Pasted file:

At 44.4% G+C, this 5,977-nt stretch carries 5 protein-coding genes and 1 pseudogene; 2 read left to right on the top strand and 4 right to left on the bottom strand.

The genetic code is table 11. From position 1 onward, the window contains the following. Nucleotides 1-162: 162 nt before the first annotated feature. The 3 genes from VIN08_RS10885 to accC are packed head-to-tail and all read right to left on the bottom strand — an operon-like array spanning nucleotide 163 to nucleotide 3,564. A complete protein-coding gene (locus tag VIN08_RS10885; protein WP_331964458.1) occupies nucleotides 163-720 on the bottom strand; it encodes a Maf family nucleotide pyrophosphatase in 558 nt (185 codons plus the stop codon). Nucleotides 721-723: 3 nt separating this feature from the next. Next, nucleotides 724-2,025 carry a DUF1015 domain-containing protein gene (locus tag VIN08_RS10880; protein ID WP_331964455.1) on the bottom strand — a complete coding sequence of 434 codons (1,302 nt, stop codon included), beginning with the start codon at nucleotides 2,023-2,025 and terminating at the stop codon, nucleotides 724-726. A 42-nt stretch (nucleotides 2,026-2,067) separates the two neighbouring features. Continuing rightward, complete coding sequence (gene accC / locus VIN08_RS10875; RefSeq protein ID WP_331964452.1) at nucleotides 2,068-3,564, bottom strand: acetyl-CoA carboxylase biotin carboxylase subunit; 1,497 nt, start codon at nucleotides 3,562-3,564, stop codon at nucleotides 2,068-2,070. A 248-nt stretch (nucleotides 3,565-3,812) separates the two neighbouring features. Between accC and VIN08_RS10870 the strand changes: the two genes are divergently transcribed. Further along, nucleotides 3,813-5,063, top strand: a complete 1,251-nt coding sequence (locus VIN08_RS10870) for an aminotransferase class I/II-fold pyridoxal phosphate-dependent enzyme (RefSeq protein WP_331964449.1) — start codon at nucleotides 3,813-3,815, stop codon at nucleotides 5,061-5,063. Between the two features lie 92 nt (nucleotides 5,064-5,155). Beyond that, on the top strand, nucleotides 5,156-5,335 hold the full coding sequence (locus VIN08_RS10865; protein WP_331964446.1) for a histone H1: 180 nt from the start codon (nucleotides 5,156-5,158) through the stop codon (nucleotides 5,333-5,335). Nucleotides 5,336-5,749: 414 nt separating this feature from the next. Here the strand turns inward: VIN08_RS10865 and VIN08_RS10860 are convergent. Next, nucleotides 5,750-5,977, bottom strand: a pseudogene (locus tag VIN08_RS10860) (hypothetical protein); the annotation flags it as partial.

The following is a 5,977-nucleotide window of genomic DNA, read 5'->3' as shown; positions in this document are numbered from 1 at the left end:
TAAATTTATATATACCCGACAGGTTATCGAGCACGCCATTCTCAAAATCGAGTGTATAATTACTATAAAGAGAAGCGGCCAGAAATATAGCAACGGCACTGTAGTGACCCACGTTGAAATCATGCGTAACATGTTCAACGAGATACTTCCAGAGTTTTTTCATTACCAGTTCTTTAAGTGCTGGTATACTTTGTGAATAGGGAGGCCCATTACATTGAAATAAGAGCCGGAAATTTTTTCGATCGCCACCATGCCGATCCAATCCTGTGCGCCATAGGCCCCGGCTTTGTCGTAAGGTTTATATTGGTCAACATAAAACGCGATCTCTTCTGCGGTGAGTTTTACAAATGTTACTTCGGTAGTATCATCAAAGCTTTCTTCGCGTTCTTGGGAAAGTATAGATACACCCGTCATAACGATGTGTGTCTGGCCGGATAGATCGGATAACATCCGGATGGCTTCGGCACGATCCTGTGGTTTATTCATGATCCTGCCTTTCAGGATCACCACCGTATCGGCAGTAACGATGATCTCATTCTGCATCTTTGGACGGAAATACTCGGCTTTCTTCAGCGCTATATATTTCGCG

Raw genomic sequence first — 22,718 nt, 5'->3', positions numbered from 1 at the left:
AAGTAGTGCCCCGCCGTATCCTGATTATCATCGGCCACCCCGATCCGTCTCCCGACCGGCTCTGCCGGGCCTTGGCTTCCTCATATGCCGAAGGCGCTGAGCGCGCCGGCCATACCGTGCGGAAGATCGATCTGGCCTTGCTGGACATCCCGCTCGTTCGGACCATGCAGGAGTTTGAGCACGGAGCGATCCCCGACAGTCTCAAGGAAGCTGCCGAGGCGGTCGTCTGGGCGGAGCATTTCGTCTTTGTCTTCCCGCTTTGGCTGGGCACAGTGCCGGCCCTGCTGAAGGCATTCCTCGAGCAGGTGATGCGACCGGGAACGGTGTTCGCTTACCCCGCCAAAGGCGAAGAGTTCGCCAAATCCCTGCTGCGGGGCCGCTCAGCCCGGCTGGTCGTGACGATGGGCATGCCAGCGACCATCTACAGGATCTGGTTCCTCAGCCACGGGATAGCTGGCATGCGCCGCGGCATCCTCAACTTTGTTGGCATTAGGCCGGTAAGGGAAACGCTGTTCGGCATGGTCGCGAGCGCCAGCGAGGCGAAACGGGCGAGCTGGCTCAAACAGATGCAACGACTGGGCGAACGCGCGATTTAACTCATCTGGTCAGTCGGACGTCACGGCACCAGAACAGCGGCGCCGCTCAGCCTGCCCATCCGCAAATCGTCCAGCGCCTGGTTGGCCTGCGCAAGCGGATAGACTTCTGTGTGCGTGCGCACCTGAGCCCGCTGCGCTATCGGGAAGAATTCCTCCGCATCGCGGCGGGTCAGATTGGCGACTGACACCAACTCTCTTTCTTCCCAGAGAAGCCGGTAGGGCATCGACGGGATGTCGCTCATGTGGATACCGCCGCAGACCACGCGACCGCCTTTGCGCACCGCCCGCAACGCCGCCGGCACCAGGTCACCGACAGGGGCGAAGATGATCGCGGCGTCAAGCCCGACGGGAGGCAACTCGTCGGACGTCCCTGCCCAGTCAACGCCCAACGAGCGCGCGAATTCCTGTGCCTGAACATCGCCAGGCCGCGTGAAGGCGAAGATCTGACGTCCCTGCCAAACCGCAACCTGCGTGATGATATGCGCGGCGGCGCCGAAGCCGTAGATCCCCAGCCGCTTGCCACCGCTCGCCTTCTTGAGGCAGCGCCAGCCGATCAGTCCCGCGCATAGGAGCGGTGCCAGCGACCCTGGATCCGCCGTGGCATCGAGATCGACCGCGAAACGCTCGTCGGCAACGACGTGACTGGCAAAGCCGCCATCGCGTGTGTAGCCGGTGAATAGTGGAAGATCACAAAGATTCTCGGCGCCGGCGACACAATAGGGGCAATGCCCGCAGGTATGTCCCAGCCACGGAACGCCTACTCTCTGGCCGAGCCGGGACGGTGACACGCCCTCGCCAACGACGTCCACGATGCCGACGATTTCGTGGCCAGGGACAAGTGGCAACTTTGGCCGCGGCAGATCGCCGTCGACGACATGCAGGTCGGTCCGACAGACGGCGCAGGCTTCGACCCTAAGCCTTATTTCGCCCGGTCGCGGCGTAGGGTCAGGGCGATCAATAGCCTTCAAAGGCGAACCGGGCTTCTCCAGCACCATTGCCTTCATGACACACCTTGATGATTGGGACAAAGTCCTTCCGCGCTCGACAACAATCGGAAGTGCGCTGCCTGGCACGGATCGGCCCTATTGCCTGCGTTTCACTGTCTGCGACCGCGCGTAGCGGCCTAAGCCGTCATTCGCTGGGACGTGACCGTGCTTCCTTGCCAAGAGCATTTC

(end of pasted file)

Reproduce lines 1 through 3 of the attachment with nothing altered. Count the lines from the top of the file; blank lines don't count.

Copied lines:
At 44.4% G+C, this 5,977-nt stretch carries 5 protein-coding genes and 1 pseudogene; 2 read left to right on the top strand and 4 right to left on the bottom strand.

The genetic code is table 11. From position 1 onward, the window contains the following. Nucleotides 1-162: 162 nt before the first annotated feature. The 3 genes from VIN08_RS10885 to accC are packed head-to-tail and all read right to left on the bottom strand — an operon-like array spanning nucleotide 163 to nucleotide 3,564. A complete protein-coding gene (locus tag VIN08_RS10885; protein WP_331964458.1) occupies nucleotides 163-720 on the bottom strand; it encodes a Maf family nucleotide pyrophosphatase in 558 nt (185 codons plus the stop codon). Nucleotides 721-723: 3 nt separating this feature from the next. Next, nucleotides 724-2,025 carry a DUF1015 domain-containing protein gene (locus tag VIN08_RS10880; protein ID WP_331964455.1) on the bottom strand — a complete coding sequence of 434 codons (1,302 nt, stop codon included), beginning with the start codon at nucleotides 2,023-2,025 and terminating at the stop codon, nucleotides 724-726. A 42-nt stretch (nucleotides 2,026-2,067) separates the two neighbouring features. Continuing rightward, complete coding sequence (gene accC / locus VIN08_RS10875; RefSeq protein ID WP_331964452.1) at nucleotides 2,068-3,564, bottom strand: acetyl-CoA carboxylase biotin carboxylase subunit; 1,497 nt, start codon at nucleotides 3,562-3,564, stop codon at nucleotides 2,068-2,070. A 248-nt stretch (nucleotides 3,565-3,812) separates the two neighbouring features. Between accC and VIN08_RS10870 the strand changes: the two genes are divergently transcribed. Further along, nucleotides 3,813-5,063, top strand: a complete 1,251-nt coding sequence (locus VIN08_RS10870) for an aminotransferase class I/II-fold pyridoxal phosphate-dependent enzyme (RefSeq protein WP_331964449.1) — start codon at nucleotides 3,813-3,815, stop codon at nucleotides 5,061-5,063. Between the two features lie 92 nt (nucleotides 5,064-5,155). Beyond that, on the top strand, nucleotides 5,156-5,335 hold the full coding sequence (locus VIN08_RS10865; protein WP_331964446.1) for a histone H1: 180 nt from the start codon (nucleotides 5,156-5,158) through the stop codon (nucleotides 5,333-5,335). Nucleotides 5,336-5,749: 414 nt separating this feature from the next. Here the strand turns inward: VIN08_RS10865 and VIN08_RS10860 are convergent. Next, nucleotides 5,750-5,977, bottom strand: a pseudogene (locus tag VIN08_RS10860) (hypothetical protein); the annotation flags it as partial.

The following is a 5,977-nucleotide window of genomic DNA, read 5'->3' as shown; positions in this document are numbered from 1 at the left end: